TUCSON –Sonoyta, Sonora, Mexico Chief of Police Ramon Robles-Cota, 3…

TUCSON –Sonoyta, Sonora, Mexico Chief of Police Ramon Robles-Cota, 32, pleaded guilty to bribery of a United States public official, in federal district court in Tucson on July 11. Robles-Cota, had been charged with violating bribery and drug trafficking laws.

At his change of plea hearing, Robles-Cota admitted the following facts:

In January 2005, a United States Border Patrol (USBP) agent reported that
Sonoyta Mexico Police Chief Ramon Robles-Cota offered him money to assist a Mexican drug organization illegally import marijuana from Mexico into the United States. During the ensuing undercover investigation, the USBP agent met with Robles-Cota and recorded conversations with him discussing the bribe and marijuana importation. Robles-Cota said that the drug organization wanted to pass multiple vehicles through the international border near Menagers Dam, in the District of Arizona, on a frequent basis while the USBP agent kept the area free of American law enforcement and let the loaded vehicles pass. They agreed on a price of $25,000 per vehicle the agent helped pass, and an advance of $100,000 to the agent.

On March 16, 2005, Robles-Cota met with the agent in Tucson, and gave him $80,020 in cash and a radio for communications during the importation. Robles-Cota agreed to meet in Gila Bend, Arizona on March 23, 2005, to discuss further details of the importation and to provide the USBP agent with a different radio to use during the importation. On the way to the meeting, Robles-Cota’s vehicle was stopped by law enforcement and he and his driver were arrested.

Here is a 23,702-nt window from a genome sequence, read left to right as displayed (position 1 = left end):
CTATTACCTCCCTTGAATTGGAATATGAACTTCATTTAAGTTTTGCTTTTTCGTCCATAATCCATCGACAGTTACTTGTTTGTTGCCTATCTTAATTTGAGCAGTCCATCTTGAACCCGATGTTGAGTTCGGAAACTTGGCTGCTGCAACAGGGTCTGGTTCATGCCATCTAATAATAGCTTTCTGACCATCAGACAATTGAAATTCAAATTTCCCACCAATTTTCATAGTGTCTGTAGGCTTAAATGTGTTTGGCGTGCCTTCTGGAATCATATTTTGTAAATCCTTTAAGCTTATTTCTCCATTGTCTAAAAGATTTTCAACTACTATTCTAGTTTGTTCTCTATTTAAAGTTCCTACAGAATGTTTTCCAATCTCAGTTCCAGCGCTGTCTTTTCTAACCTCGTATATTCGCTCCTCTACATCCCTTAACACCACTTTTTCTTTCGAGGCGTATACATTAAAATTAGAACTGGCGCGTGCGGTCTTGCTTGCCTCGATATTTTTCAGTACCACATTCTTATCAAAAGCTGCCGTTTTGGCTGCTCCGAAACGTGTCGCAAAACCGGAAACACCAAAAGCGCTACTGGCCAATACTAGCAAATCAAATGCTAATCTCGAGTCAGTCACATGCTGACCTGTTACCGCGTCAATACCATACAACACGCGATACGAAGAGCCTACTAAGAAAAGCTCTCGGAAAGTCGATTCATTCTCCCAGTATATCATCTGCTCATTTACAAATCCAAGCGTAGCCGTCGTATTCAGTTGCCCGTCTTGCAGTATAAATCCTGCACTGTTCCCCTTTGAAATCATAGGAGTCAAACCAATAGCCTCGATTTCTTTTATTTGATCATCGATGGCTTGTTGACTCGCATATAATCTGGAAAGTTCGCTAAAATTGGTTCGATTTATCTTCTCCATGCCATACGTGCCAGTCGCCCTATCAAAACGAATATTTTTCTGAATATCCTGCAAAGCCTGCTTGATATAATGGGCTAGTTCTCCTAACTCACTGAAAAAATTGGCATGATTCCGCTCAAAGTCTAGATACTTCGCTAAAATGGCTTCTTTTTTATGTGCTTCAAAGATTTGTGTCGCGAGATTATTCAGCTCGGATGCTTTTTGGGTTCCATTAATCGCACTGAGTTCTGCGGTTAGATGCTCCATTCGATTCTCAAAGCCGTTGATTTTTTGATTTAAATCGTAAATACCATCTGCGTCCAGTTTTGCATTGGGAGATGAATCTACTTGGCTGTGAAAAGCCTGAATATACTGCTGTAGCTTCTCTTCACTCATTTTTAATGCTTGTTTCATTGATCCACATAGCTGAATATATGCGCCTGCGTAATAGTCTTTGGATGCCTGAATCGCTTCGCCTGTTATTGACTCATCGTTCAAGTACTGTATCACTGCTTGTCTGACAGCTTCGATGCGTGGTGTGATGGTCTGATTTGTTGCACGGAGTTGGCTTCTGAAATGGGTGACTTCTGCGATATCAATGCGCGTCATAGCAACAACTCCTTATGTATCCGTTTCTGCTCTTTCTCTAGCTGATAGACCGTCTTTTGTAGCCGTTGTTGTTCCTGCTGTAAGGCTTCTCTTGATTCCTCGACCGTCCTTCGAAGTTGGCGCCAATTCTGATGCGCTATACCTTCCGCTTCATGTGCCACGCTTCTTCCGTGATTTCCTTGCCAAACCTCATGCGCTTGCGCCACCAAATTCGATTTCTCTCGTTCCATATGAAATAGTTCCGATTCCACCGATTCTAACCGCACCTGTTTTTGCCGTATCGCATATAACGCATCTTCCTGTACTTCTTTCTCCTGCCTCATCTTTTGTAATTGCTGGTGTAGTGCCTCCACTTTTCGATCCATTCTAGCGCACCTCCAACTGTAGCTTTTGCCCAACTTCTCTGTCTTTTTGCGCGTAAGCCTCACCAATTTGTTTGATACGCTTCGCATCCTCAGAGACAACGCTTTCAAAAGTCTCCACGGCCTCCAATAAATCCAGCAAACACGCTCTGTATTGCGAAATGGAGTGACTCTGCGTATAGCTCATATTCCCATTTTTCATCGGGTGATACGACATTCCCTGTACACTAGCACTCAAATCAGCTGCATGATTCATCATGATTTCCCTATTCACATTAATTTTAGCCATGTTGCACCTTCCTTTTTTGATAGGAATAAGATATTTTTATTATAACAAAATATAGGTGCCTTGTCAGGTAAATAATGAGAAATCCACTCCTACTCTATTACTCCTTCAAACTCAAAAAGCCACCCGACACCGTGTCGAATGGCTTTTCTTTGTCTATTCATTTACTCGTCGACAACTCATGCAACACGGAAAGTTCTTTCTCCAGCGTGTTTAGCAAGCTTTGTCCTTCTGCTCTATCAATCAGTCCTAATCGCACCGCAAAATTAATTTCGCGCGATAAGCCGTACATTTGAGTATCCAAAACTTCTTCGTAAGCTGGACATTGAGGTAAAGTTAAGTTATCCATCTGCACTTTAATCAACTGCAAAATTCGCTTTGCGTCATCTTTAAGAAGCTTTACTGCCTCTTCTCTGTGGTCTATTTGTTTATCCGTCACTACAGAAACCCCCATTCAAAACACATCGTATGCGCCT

Two radios, similar to the one he provided to the agent earlier, were discovered in his vehicle. The government could prove that the organization Robles-Cota brokered the bribe for had previously smuggled SUVs and trucks loaded with marijuana through the Meagers Dam area, and that the amount of marijuana in each vehicle was usually about 454 kilograms (1000 pounds) of marijuana.
A conviction for bribery carries a maximum penalty of 15 years imprisonment, a $250,000 fine or both. In determining an actual sentence, Chief Judge John M. Roll will consult the U.S.

Sentencing Guidelines, which provide appropriate sentencing ranges. The judge, however, is not bound by those guidelines in determining a sentence.

Sentencing is set before Judge Roll on October 17, 2007. Robles-Cota’s driver and codefendant Julio Cesar Lozano-Lopez, was already sentenced before Judge Roll on June 8, 2006, to the 14 months and 21 days he had spent in federal custody at the time of his sentencing hearing.

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